Driving in the Snow and Ice: 10 Tips for Your Teen

Make sure your teenager is well-equipped to handle bad weather behind the wheel. Here are ten tips for teaching your young driver how to handle whatever might come up:

Before You Drive

1. Instruct your child to always have at least one-quarter of a tank of gas. Even if he is sure there is enough gas to get to his destination, remind him that sometimes (especially in the case of icy and snowy roads), he may spend some unexpected time waiting and idling in traffic, and there might not be a convenient place to fill up.

2. Instruct your child to check the car’s fluids regularly. It’s a great habit to check all fluids every time she fills up for gas. Make sure she knows how to check the car’s oil as well as the car’s windshield wiper fluid, in particular. And make sure you always have an extra gallon of wiper fluid in the trunk.

3. Make sure the windshield wipers are doing a good job of maintaining visibility.

4. Go over the importance of clearing the entire car of snow and ice before you get ready to drive. Make sure that your child knows never to drive when the entire windshield is not clear. She will need to clear all windows and side mirrors, as well. And you’ll want to make sure that the car’s tailpipe is free of snow and ice. Make sure your teen is equipped with a brush and a quality ice scraper.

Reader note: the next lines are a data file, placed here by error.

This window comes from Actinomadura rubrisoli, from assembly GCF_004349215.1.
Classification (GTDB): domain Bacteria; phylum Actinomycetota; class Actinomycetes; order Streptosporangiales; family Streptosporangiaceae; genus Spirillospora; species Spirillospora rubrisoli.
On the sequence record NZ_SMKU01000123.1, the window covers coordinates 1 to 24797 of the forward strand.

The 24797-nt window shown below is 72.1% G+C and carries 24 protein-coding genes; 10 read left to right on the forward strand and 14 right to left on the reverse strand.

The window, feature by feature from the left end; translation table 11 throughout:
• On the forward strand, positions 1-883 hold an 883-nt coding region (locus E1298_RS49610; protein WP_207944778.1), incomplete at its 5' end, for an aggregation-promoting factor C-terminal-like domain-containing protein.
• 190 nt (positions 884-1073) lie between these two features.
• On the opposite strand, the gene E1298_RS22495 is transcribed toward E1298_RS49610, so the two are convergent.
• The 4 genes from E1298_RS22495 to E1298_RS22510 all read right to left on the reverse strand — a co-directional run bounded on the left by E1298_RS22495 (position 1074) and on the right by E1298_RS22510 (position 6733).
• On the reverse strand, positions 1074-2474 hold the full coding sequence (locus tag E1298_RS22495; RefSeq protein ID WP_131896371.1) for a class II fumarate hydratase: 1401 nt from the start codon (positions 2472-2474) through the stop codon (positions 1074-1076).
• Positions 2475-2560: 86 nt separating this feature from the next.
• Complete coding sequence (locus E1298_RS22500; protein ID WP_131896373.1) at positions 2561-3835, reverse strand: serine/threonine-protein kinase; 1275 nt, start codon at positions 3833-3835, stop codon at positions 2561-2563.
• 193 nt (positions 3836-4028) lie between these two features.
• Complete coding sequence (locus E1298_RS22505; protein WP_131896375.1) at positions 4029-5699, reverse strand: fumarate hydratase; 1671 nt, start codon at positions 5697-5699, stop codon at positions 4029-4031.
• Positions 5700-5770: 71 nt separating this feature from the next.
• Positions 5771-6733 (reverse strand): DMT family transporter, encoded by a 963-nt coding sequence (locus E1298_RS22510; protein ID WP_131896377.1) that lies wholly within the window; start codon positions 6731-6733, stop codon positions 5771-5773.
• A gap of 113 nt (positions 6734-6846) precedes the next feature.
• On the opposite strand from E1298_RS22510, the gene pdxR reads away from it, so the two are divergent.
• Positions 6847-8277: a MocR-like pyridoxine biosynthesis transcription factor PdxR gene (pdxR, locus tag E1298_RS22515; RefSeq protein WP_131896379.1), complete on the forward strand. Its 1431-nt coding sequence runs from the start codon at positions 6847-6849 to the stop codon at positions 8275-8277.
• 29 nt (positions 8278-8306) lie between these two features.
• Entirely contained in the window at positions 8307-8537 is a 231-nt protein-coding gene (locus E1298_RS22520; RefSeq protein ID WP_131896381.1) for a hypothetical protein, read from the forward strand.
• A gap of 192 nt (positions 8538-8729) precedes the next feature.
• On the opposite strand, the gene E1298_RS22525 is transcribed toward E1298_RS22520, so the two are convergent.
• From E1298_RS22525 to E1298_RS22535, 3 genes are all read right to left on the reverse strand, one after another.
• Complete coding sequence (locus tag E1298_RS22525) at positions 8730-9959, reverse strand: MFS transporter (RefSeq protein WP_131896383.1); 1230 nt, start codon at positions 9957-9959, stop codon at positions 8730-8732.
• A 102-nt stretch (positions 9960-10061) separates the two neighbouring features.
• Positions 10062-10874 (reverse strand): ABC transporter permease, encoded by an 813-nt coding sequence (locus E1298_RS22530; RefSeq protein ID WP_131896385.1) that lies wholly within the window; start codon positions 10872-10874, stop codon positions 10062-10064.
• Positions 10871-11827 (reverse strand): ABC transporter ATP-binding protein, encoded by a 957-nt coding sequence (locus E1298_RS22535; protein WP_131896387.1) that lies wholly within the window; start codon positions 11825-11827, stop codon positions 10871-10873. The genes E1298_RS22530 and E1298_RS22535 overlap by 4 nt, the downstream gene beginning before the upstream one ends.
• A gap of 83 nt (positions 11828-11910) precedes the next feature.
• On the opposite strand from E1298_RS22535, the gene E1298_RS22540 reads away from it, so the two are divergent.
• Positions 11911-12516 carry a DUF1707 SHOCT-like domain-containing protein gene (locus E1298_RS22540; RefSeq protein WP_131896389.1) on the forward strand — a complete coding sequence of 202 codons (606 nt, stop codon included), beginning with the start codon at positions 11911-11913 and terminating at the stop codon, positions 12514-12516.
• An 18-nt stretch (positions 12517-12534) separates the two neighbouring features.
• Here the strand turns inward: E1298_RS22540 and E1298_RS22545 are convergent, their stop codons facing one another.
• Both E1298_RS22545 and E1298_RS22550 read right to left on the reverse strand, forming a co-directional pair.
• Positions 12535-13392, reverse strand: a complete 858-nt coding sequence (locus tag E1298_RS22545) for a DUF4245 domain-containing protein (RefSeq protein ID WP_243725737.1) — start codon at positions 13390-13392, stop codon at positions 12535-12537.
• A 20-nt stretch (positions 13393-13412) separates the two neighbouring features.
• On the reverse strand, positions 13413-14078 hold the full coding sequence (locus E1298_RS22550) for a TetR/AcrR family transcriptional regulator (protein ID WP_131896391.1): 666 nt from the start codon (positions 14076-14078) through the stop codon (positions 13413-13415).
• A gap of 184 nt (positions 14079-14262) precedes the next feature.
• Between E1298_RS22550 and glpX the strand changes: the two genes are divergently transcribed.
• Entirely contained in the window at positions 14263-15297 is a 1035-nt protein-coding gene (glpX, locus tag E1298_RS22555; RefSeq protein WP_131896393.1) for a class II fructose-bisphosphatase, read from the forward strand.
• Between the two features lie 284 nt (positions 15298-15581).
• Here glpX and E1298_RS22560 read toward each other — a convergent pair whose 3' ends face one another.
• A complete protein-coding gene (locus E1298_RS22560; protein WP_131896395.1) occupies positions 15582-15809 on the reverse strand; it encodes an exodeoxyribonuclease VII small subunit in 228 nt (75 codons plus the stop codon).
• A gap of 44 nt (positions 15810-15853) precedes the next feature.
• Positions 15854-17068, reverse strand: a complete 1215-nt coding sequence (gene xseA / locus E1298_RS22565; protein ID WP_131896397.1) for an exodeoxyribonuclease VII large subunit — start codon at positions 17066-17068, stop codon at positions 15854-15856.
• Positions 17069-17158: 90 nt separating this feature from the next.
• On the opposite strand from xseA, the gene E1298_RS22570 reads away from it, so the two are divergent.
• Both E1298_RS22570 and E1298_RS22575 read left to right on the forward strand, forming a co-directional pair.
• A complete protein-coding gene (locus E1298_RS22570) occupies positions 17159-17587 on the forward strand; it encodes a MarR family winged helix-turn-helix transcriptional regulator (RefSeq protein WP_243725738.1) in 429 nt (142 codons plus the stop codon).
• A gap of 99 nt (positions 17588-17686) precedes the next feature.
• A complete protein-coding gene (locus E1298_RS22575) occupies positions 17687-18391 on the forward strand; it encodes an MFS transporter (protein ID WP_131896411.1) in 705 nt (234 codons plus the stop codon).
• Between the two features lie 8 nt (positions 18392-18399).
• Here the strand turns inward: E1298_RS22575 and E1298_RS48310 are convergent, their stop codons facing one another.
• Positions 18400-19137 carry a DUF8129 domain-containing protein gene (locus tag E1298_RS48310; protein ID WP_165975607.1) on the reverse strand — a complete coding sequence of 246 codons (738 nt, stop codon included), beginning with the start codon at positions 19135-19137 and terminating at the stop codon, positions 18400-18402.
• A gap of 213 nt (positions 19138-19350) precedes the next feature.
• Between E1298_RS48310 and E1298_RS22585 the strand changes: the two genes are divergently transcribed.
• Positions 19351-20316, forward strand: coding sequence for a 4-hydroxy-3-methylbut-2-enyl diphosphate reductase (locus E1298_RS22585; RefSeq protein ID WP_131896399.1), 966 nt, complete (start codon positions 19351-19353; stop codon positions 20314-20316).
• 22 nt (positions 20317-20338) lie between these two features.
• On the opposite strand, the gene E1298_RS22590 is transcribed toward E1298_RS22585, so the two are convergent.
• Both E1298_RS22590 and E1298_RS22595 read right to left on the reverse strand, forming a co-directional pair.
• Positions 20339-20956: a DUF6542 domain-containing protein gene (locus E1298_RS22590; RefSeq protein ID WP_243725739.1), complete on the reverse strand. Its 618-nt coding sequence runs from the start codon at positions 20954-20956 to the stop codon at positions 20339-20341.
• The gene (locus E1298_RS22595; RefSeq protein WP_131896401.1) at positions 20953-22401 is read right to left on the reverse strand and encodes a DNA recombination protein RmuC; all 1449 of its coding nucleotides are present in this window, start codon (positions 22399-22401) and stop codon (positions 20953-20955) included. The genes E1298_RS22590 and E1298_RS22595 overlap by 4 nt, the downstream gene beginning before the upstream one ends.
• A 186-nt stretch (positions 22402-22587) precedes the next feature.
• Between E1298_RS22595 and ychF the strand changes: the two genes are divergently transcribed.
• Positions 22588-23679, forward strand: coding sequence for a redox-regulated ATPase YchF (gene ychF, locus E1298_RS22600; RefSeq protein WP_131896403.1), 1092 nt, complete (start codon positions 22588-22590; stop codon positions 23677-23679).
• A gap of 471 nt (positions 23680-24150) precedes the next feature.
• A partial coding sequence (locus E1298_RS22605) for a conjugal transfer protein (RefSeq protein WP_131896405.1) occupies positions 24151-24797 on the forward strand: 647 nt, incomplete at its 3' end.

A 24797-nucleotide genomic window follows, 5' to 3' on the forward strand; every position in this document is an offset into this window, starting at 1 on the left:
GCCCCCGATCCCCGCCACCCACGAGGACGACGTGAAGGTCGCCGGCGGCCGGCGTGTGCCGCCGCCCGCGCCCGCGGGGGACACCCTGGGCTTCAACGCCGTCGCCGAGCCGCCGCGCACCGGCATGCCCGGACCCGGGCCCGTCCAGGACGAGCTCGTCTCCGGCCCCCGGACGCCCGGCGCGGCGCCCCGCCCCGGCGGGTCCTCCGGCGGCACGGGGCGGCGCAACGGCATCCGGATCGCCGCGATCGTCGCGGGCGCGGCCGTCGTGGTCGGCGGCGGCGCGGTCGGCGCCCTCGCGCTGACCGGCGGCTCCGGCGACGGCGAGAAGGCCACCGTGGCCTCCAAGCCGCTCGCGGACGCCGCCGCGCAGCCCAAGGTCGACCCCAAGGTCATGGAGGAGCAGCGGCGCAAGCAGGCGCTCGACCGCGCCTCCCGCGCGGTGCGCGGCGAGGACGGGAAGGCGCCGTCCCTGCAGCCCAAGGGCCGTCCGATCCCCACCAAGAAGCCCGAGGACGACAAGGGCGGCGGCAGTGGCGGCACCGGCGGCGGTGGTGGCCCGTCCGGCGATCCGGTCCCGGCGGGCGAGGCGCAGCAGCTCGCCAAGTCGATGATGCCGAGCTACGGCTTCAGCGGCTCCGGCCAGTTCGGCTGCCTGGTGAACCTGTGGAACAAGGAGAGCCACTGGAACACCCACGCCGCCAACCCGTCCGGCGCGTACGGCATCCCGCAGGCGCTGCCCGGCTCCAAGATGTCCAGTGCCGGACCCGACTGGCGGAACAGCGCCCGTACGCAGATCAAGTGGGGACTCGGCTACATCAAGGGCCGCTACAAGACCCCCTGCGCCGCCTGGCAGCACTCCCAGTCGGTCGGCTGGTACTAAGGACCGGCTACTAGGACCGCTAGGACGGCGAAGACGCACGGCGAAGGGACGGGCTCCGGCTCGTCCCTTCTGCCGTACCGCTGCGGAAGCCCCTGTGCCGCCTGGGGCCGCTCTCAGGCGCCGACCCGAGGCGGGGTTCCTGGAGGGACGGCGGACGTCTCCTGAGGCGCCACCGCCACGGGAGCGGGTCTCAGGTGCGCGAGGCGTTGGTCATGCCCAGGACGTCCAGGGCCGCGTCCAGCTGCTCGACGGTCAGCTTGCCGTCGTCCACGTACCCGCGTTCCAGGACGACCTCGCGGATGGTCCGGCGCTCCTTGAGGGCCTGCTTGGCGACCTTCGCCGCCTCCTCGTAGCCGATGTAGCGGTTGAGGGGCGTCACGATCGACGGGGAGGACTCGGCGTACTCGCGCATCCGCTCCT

5. Inspect the tread of the car’s tires and talk to your child about the importance of good tires and proper inflation for snow and ice.

6. Make sure your child always has a cell phone, as well as a cell phone car charger so she can contact you in any kind of emergency.

7. Instruct your young driver to turn on headlights whenever he feels the need to turn on the windshield wipers. If it is raining or snowing, the headlights should be on.

On the Road

8. Make sure your child knows that, in bad weather, she needs to leave more room between herself and the next car.

9. Talk about bridges and overpasses and how she will need to exercise greater caution in these areas. Discuss how these are the first parts of the road to freeze and how to handle these areas of the road. You might also want to discuss alternate routes to help them avoid dangerous patches in the snow and ice.

10. Take your child to an empty parking lot when it’s raining heavily or snowing and demonstrate what happens in different weather conditions. Help your child to understand what it feels like to slide, and allow her to practice steering out of one. Also, let her feel how the anti-lock brakes feel under her feet, if your car is so equipped, before she faces such a situation on a busy road.

Jamie Jefferson writes for Susies-Coupons.com, where you can find everything from coupons for Amazon Kindle 2

Article Source: Driving in the Snow and Ice: 10 Tips for Your Teen